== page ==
## question regarding voltage and current across a short circuit

When a short circuit occurs, why won't the light bulb light up as well? Since the short circuit and the main branch where the lightbulb is are connected in parallel so won't the two have equal voltages and hence the bulb will light up (P=V^2/R)? Some people told me that its because the resistance of the short circuit is alot lesser than the lightbulb. But it still has a value R right? If not wont the same thing happen if one branch has a R of 1ohm and the other with 10ohm, but we know something like this doesn't happen right? So I'm pretty confused here. Thanks for the help!
 Recognitions: Science Advisor It's because there is resistance in your power supply and some resistance in the wires. Solve the circuit with battery in parallel with a short and a light bulb. Now, add a small resistor to each wire segment, and one in series with battery. The later simulates internal resistance of a battery. Say, light bulb is 100 Ohm, each wire segment is 1 Ohm, and 5V battery has 10 Ohm in series with it. What's the voltage across the light bulb now?

 Quote by K^2 It's because there is resistance in your power supply and some resistance in the wires. Solve the circuit with battery in parallel with a short and a light bulb. Now, add a small resistor to each wire segment, and one in series with battery. The later simulates internal resistance of a battery. Say, light bulb is 100 Ohm, each wire segment is 1 Ohm, and 5V battery has 10 Ohm in series with it. What's the voltage across the light bulb now?
Oh that makes the voltage across the bulb close to zero or even 0 if negligible? But in these questions we do not take that in consideration though. Like in questions we just take the short to take all V and all I. But is this the actual reason behind this? Thanks for the help!

## question regarding voltage and current across a short circuit

BTW in your circuit, is there a resistor on the short and also on the lightbulb and in series with the battery? Is it a bulb with a 10 ohm resistance, with a 1 ohm resistor in series then a parallel branch which is the fuse and the bulb, in each of them there is a 1 ohm resistor while the bulb has 100ohms? If so, then the V of the bulb is 0.415V but then if this is the correct then the sport circuit has a voltage of 0.42V so current is 0.42V which isn't high. Is there anything wrong with my working? Thanks K^2!

 Quote by sgstudent When a short circuit occurs, why won't the light bulb light up as well? Since the short circuit and the main branch where the lightbulb is are connected in parallel so won't the two have equal voltages and hence the bulb will light up (P=V^2/R)? Some people told me that its because the resistance of the short circuit is alot lesser than the lightbulb. But it still has a value R right? If not wont the same thing happen if one branch has a R of 1ohm and the other with 10ohm, but we know something like this doesn't happen right? So I'm pretty confused here. Thanks for the help!
In your situation since you are begining to study a short circuit, you would think of the short as connecting the two ends of the light bulb together. You would then have 0 volts across the light bulb and all the current from the battery would flow from one terminal of the battery to the short and to the other terminal.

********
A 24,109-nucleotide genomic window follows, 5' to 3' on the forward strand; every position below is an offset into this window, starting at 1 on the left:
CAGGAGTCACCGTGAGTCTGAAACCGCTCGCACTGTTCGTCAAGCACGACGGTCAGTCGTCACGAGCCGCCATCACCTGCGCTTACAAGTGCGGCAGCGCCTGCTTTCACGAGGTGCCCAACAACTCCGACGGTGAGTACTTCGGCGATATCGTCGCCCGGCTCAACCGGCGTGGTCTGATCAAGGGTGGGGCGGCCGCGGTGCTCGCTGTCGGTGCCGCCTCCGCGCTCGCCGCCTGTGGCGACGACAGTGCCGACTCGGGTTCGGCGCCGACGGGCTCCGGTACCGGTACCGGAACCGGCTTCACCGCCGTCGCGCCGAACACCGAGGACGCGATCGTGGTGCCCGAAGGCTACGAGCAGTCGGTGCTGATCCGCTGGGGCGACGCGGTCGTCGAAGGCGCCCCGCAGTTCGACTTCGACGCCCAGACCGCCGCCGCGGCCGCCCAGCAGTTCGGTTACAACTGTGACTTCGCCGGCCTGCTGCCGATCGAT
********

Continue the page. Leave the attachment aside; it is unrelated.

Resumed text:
And situations such as this do happen in real life with circuitry where bare wires may rub against each other to erode the insulation down exposing bare metal.

In other cases of short circuit, as as you learn more about short circuits, internal resistance of a battery, and the resistance inherent in wiring, as K2 stated, you will find ( as you did in your calculation if correct ) that yes, there would be a current throught the light bulb which would glow with less exhuberence because of the faulty circuit.

 Quote by 256bits In your situation since you are begining to study a short circuit, you would think of the short as connecting the two ends of the light bulb together. You would then have 0 volts across the light bulb and all the current from the battery would flow from one terminal of the battery to the short and to the other terminal. And situations such as this do happen in real life with circuitry where bare wires may rub against each other to erode the insulation down exposing bare metal. In other cases of short circuit, as as you learn more about short circuits, internal resistance of a battery, and the resistance inherent in wiring, as K2 stated, you will find ( as you did in your calculation if correct ) that yes, there would be a current throught the light bulb which would glow with less exhuberence because of the faulty circuit.
Hi! But I was wondering if my calculations were correct since it didn't really fit the idea where the current is extremely high. I'm taking the light bulb and resistor branch to have 101ohm, the short circuit to have 1ohm and in series to the parallel branches and battery to be 11ohm. The values which I got didn't seen very correct though. Thanks!
 Recognitions: Homework Help An ideal short circuit is precisely 0 ohms. The voltage across it is always 0 volts, regardless of the current that flows through it. Practical short circuits may only approximate this.